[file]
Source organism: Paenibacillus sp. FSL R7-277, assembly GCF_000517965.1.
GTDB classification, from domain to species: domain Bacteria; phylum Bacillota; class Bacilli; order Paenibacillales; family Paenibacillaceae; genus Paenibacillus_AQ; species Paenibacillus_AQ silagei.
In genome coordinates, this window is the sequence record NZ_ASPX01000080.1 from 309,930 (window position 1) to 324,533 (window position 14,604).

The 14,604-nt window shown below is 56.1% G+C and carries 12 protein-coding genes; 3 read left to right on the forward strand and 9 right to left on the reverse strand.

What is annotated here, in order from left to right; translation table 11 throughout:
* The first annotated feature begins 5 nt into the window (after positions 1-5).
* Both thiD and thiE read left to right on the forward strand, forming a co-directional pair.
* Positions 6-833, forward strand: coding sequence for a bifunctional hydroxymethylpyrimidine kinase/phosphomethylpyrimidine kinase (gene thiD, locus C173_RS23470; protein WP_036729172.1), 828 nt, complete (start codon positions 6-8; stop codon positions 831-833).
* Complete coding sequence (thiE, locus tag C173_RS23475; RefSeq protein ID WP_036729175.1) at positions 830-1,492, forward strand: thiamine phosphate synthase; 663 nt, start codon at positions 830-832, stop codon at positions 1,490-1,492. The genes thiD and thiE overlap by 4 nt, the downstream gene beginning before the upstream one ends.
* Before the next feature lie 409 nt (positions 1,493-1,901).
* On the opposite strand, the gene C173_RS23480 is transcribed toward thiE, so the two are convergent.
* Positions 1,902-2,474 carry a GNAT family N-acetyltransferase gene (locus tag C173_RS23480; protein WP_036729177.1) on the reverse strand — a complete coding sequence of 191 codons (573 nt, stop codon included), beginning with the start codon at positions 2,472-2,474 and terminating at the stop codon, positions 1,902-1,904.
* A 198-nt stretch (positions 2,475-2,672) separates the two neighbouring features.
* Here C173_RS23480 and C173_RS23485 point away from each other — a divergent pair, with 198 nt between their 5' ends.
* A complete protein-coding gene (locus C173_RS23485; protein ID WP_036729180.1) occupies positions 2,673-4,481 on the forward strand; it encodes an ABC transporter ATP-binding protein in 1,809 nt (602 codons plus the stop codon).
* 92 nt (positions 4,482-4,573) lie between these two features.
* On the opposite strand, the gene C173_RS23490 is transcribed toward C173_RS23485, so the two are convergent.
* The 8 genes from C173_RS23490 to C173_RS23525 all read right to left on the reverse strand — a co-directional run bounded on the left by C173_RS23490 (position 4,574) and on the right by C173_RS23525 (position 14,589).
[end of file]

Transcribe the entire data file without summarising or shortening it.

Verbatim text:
Source organism: Paenibacillus sp. FSL R7-277, assembly GCF_000517965.1.
GTDB classification, from domain to species: domain Bacteria; phylum Bacillota; class Bacilli; order Paenibacillales; family Paenibacillaceae; genus Paenibacillus_AQ; species Paenibacillus_AQ silagei.
In genome coordinates, this window is the sequence record NZ_ASPX01000080.1 from 309,930 (window position 1) to 324,533 (window position 14,604).

The 14,604-nt window shown below is 56.1% G+C and carries 12 protein-coding genes; 3 read left to right on the forward strand and 9 right to left on the reverse strand.

What is annotated here, in order from left to right; translation table 11 throughout:
* The first annotated feature begins 5 nt into the window (after positions 1-5).
* Both thiD and thiE read left to right on the forward strand, forming a co-directional pair.
* Positions 6-833, forward strand: coding sequence for a bifunctional hydroxymethylpyrimidine kinase/phosphomethylpyrimidine kinase (gene thiD, locus C173_RS23470; protein WP_036729172.1), 828 nt, complete (start codon positions 6-8; stop codon positions 831-833).
* Complete coding sequence (thiE, locus tag C173_RS23475; RefSeq protein ID WP_036729175.1) at positions 830-1,492, forward strand: thiamine phosphate synthase; 663 nt, start codon at positions 830-832, stop codon at positions 1,490-1,492. The genes thiD and thiE overlap by 4 nt, the downstream gene beginning before the upstream one ends.
* Before the next feature lie 409 nt (positions 1,493-1,901).
* On the opposite strand, the gene C173_RS23480 is transcribed toward thiE, so the two are convergent.
* Positions 1,902-2,474 carry a GNAT family N-acetyltransferase gene (locus tag C173_RS23480; protein WP_036729177.1) on the reverse strand — a complete coding sequence of 191 codons (573 nt, stop codon included), beginning with the start codon at positions 2,472-2,474 and terminating at the stop codon, positions 1,902-1,904.
* A 198-nt stretch (positions 2,475-2,672) separates the two neighbouring features.
* Here C173_RS23480 and C173_RS23485 point away from each other — a divergent pair, with 198 nt between their 5' ends.
* A complete protein-coding gene (locus C173_RS23485; protein ID WP_036729180.1) occupies positions 2,673-4,481 on the forward strand; it encodes an ABC transporter ATP-binding protein in 1,809 nt (602 codons plus the stop codon).
* 92 nt (positions 4,482-4,573) lie between these two features.
* On the opposite strand, the gene C173_RS23490 is transcribed toward C173_RS23485, so the two are convergent.
* The 8 genes from C173_RS23490 to C173_RS23525 all read right to left on the reverse strand — a co-directional run bounded on the left by C173_RS23490 (position 4,574) and on the right by C173_RS23525 (position 14,589).